### In particular, we’ll discuss why it makes sense to include DARWIN $DWC in a portfolio that’s partially or entirely composed of loss averse DARWINS. ## But first, 1. A quick recap on what Loss Aversion is, 2. Why even the most perfectly diversified portfolio of DARWINs can be susceptible to unforeseen shocks due to loss averse behaviour, 3. What DARWIN Investors can do to hedge this risk. Loss Aversion (Illustration) ## Loss Aversion: Simply put, traders are said to be loss averse when they hold on to losing trades for extended periods of time, but take quick profits on winning trades. ### It yields two main outcomes: 1. Returns growth looks fairly steady during periods of profitability, small profits smoothing the curve. 2. Major drawdowns however, are disproportionately larger – sometimes leading to prior profits being wiped out by the closure of large losing trades that were being held on to for a long period of time. Granted, a diversified portfolio of reasonably uncorrelated DARWINs has its advantages in terms of minimizing overall portfolio risk. However, if it contains DARWINs with poor scores for the Loss Aversion attribute (La), it may still be susceptible to shocks during: 1. Periods of market turbulence, 2. Deep unforeseen movements, 3. Unusually volatile news releases, 4. Black swan events, etc. .. where diversification benefit temporarily breaks down, owing in part to losing trade closures that distort the portfolio’s original risk profile. ## What can DARWIN Investors do to protect themselves? In one of our recent posts –$DWC – A Real Time Sentiment Index & Security – we highlighted the fact that DARWIN $DWC replicates the opposite of the Darwinex trader collective’s behaviour. GBP Flash Crash (October, 2016) It typically rises during times when loss averse traders experience undiversifiable risk. For example,$DWC profited from the GBP Flash Crash.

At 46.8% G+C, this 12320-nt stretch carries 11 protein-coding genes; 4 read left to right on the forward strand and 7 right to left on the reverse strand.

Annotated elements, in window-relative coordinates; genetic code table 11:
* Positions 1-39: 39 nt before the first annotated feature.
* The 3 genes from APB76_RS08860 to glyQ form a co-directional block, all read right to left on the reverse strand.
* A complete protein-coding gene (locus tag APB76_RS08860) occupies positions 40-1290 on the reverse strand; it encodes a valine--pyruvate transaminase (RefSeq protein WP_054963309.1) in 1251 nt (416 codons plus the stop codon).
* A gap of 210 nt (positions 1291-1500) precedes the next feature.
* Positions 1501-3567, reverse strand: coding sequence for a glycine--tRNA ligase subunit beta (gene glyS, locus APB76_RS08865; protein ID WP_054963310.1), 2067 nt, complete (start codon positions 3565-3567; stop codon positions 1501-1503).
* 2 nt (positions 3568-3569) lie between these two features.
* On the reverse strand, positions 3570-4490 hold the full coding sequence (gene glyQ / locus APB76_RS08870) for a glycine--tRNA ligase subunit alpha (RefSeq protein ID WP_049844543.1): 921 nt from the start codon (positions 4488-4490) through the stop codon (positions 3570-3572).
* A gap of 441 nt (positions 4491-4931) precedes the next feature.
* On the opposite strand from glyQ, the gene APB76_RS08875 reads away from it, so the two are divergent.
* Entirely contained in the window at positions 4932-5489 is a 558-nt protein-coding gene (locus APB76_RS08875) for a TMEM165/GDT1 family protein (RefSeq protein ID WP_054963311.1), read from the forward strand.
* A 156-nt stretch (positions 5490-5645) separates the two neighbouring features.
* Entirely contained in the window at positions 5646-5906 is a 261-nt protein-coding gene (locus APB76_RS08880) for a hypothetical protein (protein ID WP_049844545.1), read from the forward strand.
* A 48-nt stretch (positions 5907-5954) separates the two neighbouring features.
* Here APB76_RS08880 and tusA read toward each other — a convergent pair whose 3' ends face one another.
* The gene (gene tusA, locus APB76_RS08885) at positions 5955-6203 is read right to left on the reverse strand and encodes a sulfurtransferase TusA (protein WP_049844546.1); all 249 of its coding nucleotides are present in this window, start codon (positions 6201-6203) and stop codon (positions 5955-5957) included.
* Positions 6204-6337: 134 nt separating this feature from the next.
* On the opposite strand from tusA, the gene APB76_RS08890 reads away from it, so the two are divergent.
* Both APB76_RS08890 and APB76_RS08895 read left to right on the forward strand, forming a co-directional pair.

Undiversifiable risk also frequently presents itself when loss aversion eventually leads traders towards margin calls, causing sudden, unexpected volatility in the overlying DARWINs.